Yep, yep. There’s a great–you know, I love entrepreneurs. But there are a lot of people making a lot of money in making podcasting very complicated. Some of them do it out of the pure love of–like, they’re the same people that would spend six years deconstructing and reconstructing a car. So it isn’t always bad that they make it complicated, but it just isn’t.
I struggled over this part of the book, I spent more time on this part than anywhere else, but podcast is simply audio or video made available online, for both easy on-demand consumption, and/or subscription based delivery. So we make it available online, you know, we all have computers, we can make that stuff pretty quick, put it online, put some tech into play for subscription based distribution, and that’s the true power, which I think a lot of people forget.
It’s funny because, think–how expensive is it to write a book or record a song? It’s what you do with the podcast that matters. I thought, let’s write a book and get it out of the way.
So I wrote this really simple book, and when I was done, it was only 66 pages long, and that was with a little bit of self reflection. I put it up on Amazon, and some people are going to say, “thanks for not wasting my time,” but the whiners–and we all know them–are going to say “the book’s too short”.
So the rest of the book, I had some of my friends in the industry that are killing it do a couple interviews, articles, blog posts. It’s all supplementary information on how to podcast. Really, totally, there’s a book called How to Podcast 2015, and if you’re listening to this in 2016–guess what it’ll be called then. This book really is the entirety of everything you need with at least three or four pages dedicated to registering the book so I can keep in contact with you. It’s really not that complicated.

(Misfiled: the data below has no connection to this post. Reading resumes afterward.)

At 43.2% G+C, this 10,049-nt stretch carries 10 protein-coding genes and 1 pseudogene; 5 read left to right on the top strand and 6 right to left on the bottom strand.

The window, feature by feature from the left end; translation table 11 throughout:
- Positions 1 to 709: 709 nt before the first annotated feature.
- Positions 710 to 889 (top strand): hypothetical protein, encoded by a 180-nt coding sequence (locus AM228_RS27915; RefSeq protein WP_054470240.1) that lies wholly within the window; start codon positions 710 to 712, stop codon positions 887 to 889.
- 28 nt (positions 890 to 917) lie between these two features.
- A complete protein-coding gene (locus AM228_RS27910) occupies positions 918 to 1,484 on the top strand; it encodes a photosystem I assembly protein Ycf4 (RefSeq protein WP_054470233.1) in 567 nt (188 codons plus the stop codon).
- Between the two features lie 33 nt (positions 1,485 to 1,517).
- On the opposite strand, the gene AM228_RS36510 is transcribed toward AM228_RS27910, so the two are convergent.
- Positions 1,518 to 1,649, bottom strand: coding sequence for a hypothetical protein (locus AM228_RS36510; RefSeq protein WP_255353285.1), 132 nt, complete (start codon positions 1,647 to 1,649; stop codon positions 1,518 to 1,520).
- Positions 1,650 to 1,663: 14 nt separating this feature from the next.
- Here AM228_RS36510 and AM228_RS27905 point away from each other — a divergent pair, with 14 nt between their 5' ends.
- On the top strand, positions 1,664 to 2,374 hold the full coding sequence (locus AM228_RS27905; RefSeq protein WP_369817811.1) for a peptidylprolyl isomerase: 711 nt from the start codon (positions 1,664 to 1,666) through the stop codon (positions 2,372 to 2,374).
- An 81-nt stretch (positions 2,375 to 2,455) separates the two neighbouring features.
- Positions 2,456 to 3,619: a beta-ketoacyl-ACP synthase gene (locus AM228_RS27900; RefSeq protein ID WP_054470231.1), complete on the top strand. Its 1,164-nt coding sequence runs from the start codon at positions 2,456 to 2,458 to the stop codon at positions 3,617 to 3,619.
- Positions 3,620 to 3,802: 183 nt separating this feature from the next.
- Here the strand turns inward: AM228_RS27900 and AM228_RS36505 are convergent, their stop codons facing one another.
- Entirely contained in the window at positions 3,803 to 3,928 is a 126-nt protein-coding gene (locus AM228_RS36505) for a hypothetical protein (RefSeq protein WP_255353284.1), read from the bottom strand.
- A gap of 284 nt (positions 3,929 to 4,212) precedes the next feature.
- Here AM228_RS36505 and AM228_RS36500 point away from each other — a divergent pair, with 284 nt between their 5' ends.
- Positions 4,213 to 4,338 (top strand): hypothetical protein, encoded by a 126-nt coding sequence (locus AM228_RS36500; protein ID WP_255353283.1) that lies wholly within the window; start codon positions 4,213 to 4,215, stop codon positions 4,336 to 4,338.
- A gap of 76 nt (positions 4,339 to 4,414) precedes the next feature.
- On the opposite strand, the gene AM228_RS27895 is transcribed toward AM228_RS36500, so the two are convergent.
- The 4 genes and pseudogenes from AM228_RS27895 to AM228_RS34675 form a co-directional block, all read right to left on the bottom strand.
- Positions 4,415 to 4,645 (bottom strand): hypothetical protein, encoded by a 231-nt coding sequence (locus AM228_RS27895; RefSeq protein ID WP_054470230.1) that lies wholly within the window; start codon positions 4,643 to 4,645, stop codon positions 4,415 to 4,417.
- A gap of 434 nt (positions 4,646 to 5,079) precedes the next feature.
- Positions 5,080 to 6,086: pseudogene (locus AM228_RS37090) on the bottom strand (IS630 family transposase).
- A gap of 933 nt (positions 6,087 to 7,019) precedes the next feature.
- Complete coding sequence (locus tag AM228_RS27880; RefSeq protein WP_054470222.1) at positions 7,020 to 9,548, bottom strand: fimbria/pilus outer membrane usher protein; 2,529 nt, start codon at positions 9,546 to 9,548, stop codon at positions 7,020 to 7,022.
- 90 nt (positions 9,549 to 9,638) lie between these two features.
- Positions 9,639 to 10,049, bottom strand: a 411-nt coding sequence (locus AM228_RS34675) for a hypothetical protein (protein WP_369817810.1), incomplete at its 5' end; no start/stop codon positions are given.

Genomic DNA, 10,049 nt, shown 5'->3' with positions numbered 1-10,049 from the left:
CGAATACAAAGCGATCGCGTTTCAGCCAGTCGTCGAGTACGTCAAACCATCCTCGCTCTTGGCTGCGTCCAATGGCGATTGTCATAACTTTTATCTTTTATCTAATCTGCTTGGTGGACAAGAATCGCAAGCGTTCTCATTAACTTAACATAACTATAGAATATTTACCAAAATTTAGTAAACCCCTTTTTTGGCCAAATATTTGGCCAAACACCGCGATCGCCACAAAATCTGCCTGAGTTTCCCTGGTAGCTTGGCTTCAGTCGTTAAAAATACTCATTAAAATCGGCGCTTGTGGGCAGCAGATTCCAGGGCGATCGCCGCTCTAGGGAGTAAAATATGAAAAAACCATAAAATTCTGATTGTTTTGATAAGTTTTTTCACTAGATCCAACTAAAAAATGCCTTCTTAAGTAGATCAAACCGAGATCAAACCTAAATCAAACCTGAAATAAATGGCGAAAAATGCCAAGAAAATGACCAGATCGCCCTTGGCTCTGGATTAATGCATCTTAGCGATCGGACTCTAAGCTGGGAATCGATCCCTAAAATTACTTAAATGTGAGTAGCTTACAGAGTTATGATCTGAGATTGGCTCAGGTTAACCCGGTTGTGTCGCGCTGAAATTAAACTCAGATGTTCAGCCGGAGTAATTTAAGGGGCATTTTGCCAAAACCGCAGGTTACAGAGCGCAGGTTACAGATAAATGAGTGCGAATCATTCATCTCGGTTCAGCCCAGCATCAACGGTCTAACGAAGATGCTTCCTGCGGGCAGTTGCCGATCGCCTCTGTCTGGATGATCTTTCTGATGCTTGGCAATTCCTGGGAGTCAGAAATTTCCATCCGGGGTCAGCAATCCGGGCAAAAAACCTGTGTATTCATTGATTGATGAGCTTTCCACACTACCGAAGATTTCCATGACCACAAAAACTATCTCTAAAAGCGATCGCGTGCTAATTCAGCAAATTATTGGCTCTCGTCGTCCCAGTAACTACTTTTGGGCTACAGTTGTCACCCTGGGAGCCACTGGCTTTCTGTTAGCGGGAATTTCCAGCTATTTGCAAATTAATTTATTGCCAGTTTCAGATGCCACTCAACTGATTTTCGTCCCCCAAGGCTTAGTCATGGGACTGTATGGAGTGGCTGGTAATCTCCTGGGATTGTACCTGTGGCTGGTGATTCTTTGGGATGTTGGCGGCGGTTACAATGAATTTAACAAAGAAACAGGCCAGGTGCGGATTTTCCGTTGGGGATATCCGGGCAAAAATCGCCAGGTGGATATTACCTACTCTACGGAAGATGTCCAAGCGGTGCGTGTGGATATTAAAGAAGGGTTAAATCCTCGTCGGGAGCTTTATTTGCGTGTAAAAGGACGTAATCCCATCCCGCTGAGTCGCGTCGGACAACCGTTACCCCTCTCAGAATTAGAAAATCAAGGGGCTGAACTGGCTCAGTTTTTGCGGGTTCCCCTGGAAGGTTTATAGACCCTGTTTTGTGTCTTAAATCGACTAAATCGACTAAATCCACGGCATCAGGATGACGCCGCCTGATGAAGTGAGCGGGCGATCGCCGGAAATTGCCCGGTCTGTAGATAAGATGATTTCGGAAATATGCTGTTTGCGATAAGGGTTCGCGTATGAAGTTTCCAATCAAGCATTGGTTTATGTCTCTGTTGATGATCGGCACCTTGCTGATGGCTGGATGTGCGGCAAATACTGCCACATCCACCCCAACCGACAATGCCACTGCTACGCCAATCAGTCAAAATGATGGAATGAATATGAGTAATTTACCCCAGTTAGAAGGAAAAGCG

I’ll include a link to the book in my show notes. I’ve purchased a copy, and if you’re starting out with podcasts, you know, I flipped through it and I was one of those “thanks for not wasting my time” guys. It’s straight to the point, it doesn’t over complicated it, and the problem I see with podcasting is people start down this path and then all of a sudden, what equipment do I need? You know, they overwhelm themselves. They over complicate it.
Can you imagine a writer who doesn’t write because he doesn’t know what pen to buy?
Or if Bob Dylan spent too much time deciding on which guitar to play. These are just tools. Means to an end. Let the tech go.
Okay I know a lot of listeners here are thinking, “I like listening to podcasts, I like the value, but is it right for my business?” Are there businesses that shouldn’t use podcasts, or should? What kind of businesses would this benefit the most?
Any business with a message that could be consumed by podcast, it just makes sense to use podcasts. My bookkeeper, unfortunately, every year, we realize, taxes are due and we have our panic meeting, and that kind of stuff. I’ve been joking with him for ten years, if you just sent me ten minutes every week on what I should be thinking about that week, imagine where I’d be at the end of the year? It’s a service to me as a client, but I’d also share it with everyone I knew. This guy would have so much businesses he wouldn’t know what to do with it. So, a bookkeeping podcast. Would you listen to ten minutes a week to stay on track financially?
Oh, no question.
Of course you would. Now, if you’re a toilet repairman, god bless you, but I’m not going to consume this type of content from you. If there’s a home construction podcast, that’s part of the game, and your presence there makes it really interesting.Basically, if you’ve ever been getting content to your clients, then the ideal place is podcasting. If you’ve never given content to your clients ever, not only are you not the right person for podcasts, but I don’t know how long your business is going to last.
Because business is relationships. It’s long term. Nobody makes money on the first sale, or the first consultation, it’s got to be a long term game. This is how to do it. Think about the intimacy, here. You take me to work with you! You take me to the gym with you! And that’s phenomenal. If you want to get information to your client base in the most intimate way, this is how to do it.